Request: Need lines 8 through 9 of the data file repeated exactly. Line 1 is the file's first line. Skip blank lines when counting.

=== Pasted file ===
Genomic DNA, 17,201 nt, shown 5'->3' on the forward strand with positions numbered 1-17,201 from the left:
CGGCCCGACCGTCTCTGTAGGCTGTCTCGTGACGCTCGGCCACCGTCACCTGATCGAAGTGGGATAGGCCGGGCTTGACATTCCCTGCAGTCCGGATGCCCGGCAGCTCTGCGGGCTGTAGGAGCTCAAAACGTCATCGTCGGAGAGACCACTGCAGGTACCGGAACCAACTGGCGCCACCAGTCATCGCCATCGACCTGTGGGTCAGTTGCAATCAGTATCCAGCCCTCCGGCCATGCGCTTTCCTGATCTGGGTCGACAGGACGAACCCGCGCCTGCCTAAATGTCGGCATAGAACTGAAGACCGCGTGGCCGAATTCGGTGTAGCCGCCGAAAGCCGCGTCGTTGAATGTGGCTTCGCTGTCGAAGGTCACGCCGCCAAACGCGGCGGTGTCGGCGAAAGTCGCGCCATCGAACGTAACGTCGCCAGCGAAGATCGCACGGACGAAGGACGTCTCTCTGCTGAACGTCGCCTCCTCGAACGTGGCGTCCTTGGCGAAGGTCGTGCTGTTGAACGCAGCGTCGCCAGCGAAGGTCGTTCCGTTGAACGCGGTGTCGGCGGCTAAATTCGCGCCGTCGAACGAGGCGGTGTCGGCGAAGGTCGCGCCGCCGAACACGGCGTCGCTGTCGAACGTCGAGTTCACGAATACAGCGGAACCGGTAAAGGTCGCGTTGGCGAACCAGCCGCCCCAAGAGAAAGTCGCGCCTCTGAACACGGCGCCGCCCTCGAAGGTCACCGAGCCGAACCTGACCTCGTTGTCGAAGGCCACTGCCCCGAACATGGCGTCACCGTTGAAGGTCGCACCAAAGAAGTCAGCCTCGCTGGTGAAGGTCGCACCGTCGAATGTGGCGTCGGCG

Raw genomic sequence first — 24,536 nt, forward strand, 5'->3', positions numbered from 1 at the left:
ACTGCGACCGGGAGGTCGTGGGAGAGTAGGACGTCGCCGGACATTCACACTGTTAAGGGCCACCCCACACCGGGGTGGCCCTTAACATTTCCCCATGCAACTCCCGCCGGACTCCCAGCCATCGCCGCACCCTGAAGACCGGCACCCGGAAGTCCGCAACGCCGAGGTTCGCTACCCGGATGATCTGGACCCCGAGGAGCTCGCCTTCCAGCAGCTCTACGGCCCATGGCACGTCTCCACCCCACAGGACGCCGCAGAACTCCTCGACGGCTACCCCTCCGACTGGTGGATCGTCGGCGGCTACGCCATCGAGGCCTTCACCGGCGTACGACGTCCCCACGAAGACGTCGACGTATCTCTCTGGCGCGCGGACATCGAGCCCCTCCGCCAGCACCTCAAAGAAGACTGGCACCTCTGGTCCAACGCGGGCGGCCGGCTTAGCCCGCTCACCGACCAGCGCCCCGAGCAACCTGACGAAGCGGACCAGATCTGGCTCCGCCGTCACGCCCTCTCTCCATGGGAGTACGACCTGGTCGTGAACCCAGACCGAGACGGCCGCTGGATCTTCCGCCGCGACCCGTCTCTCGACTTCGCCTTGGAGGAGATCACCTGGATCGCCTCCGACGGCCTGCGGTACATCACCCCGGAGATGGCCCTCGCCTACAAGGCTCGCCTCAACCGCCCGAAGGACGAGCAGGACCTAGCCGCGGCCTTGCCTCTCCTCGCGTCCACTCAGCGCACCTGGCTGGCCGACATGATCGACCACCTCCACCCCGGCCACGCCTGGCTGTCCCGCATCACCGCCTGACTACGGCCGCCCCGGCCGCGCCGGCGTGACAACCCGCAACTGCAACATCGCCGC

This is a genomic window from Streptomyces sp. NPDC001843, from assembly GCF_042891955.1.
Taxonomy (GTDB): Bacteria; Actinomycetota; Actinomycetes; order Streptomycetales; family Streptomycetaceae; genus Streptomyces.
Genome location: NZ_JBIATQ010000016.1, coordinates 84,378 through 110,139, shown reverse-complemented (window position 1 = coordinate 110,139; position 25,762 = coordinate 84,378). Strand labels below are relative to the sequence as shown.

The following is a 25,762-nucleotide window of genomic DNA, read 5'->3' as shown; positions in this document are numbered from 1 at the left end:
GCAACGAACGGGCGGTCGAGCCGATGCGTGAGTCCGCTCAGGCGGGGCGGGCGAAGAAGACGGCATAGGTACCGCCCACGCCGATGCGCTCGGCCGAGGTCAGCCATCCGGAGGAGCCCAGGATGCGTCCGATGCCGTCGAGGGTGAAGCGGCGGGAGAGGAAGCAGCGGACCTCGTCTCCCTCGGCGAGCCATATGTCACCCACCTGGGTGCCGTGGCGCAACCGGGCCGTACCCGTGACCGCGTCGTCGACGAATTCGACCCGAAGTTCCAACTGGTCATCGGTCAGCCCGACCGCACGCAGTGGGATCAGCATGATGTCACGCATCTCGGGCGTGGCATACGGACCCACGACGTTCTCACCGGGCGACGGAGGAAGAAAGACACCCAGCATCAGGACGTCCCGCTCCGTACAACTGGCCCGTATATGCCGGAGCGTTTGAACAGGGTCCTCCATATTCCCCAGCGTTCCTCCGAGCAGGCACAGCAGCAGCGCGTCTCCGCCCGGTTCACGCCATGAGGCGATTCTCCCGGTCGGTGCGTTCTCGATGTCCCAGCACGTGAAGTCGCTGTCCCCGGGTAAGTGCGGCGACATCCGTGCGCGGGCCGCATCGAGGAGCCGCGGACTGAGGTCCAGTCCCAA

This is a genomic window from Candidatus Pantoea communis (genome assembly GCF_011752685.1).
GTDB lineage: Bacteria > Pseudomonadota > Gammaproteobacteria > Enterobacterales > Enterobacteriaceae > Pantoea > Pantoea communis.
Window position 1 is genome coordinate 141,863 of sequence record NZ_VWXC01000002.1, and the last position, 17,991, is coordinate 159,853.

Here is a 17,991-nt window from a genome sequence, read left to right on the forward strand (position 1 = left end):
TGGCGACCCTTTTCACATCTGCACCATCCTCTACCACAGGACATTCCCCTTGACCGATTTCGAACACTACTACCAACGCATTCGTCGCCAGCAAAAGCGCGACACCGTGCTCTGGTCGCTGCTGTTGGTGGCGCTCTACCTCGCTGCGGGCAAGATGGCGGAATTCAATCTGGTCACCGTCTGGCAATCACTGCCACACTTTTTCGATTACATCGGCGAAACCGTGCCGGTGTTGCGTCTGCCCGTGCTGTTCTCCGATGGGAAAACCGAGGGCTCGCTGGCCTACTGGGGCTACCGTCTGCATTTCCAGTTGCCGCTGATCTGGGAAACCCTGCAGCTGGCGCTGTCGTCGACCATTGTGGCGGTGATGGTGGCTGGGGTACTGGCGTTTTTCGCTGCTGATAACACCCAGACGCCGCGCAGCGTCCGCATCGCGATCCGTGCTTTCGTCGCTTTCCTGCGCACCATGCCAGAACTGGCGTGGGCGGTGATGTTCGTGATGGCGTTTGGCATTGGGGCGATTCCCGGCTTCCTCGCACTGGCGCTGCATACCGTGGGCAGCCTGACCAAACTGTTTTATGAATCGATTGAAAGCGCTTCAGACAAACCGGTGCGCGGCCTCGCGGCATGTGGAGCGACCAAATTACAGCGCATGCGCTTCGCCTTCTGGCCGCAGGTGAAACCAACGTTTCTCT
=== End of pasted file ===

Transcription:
The following is a 25,762-nucleotide window of genomic DNA, read 5'->3' as shown; positions in this document are numbered from 1 at the left end:
GCAACGAACGGGCGGTCGAGCCGATGCGTGAGTCCGCTCAGGCGGGGCGGGCGAAGAAGACGGCATAGGTACCGCCCACGCCGATGCGCTCGGCCGAGGTCAGCCATCCGGAGGAGCCCAGGATGCGTCCGATGCCGTCGAGGGTGAAGCGGCGGGAGAGGAAGCAGCGGACCTCGTCTCCCTCGGCGAGCCATATGTCACCCACCTGGGTGCCGTGGCGCAACCGGGCCGTACCCGTGACCGCGTCGTCGACGAATTCGACCCGAAGTTCCAACTGGTCATCGGTCAGCCCGACCGCACGCAGTGGGATCAGCATGATGTCACGCATCTCGGGCGTGGCATACGGACCCACGACGTTCTCACCGGGCGACGGAGGAAGAAAGACACCCAGCATCAGGACGTCCCGCTCCGTACAACTGGCCCGTATATGCCGGAGCGTTTGAACAGGGTCCTCCATATTCCCCAGCGTTCCTCCGAGCAGGCACAGCAGCAGCGCGTCTCCGCCCGGTTCACGCCATGAGGCGATTCTCCCGGTCGGTGCGTTCTCGATGTCCCAGCACGTGAAGTCGCTGTCCCCGGGTAAGTGCGGCGACATCCGTGCGCGGGCCGCATCGAGGAGCCGCGGACTGAGGTCCAGTCCCAA